Move on – Once you have pointed out the unwanted behaviour, talked it through, set a consequence and followed through – let it go. Move on be warm and loving towards your child. Your child need to know that everyone makes mistakes and your love and care for them is not affected.

    Set a good example – sometimes we need to remember that our children are watching and learning from us. If we manage our own feelings and frustrations calmly and keep to the rules ourselves our children will be more likely to do the same.

    Ask for help -Some children and young people find any rules /boundaries or requests really difficult to follow. This can be exhausting and impact on your relationship with your child.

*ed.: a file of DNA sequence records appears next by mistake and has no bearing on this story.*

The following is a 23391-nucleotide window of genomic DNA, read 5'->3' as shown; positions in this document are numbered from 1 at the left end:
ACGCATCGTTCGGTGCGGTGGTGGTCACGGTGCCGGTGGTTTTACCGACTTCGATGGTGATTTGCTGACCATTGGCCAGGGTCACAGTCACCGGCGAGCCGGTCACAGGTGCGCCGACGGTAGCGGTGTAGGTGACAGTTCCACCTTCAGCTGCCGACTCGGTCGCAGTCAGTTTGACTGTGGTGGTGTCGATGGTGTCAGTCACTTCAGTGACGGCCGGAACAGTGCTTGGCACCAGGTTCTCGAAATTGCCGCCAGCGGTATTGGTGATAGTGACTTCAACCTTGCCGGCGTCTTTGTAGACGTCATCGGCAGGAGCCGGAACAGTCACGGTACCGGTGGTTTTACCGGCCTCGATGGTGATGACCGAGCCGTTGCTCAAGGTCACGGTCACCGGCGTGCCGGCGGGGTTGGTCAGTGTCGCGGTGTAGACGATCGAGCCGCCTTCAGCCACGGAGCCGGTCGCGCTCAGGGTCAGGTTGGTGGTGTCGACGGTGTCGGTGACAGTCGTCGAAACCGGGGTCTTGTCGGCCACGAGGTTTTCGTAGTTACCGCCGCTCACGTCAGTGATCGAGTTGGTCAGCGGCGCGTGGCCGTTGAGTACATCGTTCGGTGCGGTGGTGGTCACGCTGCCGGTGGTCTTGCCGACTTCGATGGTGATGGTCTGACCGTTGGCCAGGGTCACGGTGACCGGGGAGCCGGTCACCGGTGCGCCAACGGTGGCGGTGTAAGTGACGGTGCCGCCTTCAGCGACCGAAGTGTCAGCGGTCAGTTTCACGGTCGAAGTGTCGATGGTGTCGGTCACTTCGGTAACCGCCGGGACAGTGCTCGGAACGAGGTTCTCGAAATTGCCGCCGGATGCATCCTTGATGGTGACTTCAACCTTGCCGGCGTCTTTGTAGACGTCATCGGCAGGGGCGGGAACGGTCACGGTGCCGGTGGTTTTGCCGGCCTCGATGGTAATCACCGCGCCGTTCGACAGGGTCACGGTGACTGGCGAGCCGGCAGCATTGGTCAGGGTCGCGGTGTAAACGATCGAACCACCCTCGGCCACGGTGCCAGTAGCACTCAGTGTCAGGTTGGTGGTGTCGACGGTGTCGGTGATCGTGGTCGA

If you are finding  your child struggles to cooperate with rules and their behaviour is hard to manage speak to nursery / school or call us at Just One Number to talk to a health professional.

  • Try to ignore unwanted behaviour where is it safe to do so.

    At some stages you could probably spend your whole time trying to keep your child ‘in line’. This is stressful for you and your child. Ask yourself;

    • Is this about keeping my child or someone else safe?
    • Is this behaviour against our family rules and beliefs; being rude/ phones at the dinner table.
    • Are my expectations too much for my child’s age; expecting a toddler to share with their friend.

    Taking a moment to decide if this is a ‘battle’ you need to have can make a big difference to how effective you will be and you can save your energy for the rules and boundaries you know are most important.